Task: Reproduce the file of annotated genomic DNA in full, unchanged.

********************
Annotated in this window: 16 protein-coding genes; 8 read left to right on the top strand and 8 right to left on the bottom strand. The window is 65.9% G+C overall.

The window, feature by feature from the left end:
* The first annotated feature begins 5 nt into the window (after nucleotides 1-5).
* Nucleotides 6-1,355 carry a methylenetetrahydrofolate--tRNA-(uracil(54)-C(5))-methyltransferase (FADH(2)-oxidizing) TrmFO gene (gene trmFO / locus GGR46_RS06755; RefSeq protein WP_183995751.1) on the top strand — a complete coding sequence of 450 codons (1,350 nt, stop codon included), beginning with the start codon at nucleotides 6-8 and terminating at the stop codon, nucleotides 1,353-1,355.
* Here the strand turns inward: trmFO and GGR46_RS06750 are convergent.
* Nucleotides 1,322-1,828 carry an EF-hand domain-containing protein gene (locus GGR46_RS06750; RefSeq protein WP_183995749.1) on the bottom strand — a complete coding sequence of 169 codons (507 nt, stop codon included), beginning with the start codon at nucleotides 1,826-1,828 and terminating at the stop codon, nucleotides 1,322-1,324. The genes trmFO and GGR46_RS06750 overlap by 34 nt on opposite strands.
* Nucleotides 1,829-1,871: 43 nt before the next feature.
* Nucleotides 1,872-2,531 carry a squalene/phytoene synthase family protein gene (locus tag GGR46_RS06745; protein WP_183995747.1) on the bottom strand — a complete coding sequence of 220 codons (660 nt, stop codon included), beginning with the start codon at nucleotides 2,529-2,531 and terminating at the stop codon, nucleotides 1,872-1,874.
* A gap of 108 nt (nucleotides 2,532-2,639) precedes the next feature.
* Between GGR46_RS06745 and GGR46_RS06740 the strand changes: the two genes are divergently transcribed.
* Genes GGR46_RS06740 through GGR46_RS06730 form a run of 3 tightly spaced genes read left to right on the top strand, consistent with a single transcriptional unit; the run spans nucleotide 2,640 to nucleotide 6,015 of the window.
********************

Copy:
Annotated in this window: 16 protein-coding genes; 8 read left to right on the top strand and 8 right to left on the bottom strand. The window is 65.9% G+C overall.

The window, feature by feature from the left end:
* The first annotated feature begins 5 nt into the window (after nucleotides 1-5).
* Nucleotides 6-1,355 carry a methylenetetrahydrofolate--tRNA-(uracil(54)-C(5))-methyltransferase (FADH(2)-oxidizing) TrmFO gene (gene trmFO / locus GGR46_RS06755; RefSeq protein WP_183995751.1) on the top strand — a complete coding sequence of 450 codons (1,350 nt, stop codon included), beginning with the start codon at nucleotides 6-8 and terminating at the stop codon, nucleotides 1,353-1,355.
* Here the strand turns inward: trmFO and GGR46_RS06750 are convergent.
* Nucleotides 1,322-1,828 carry an EF-hand domain-containing protein gene (locus GGR46_RS06750; RefSeq protein WP_183995749.1) on the bottom strand — a complete coding sequence of 169 codons (507 nt, stop codon included), beginning with the start codon at nucleotides 1,826-1,828 and terminating at the stop codon, nucleotides 1,322-1,324. The genes trmFO and GGR46_RS06750 overlap by 34 nt on opposite strands.
* Nucleotides 1,829-1,871: 43 nt before the next feature.
* Nucleotides 1,872-2,531 carry a squalene/phytoene synthase family protein gene (locus tag GGR46_RS06745; protein WP_183995747.1) on the bottom strand — a complete coding sequence of 220 codons (660 nt, stop codon included), beginning with the start codon at nucleotides 2,529-2,531 and terminating at the stop codon, nucleotides 1,872-1,874.
* A gap of 108 nt (nucleotides 2,532-2,639) precedes the next feature.
* Between GGR46_RS06745 and GGR46_RS06740 the strand changes: the two genes are divergently transcribed.
* Genes GGR46_RS06740 through GGR46_RS06730 form a run of 3 tightly spaced genes read left to right on the top strand, consistent with a single transcriptional unit; the run spans nucleotide 2,640 to nucleotide 6,015 of the window.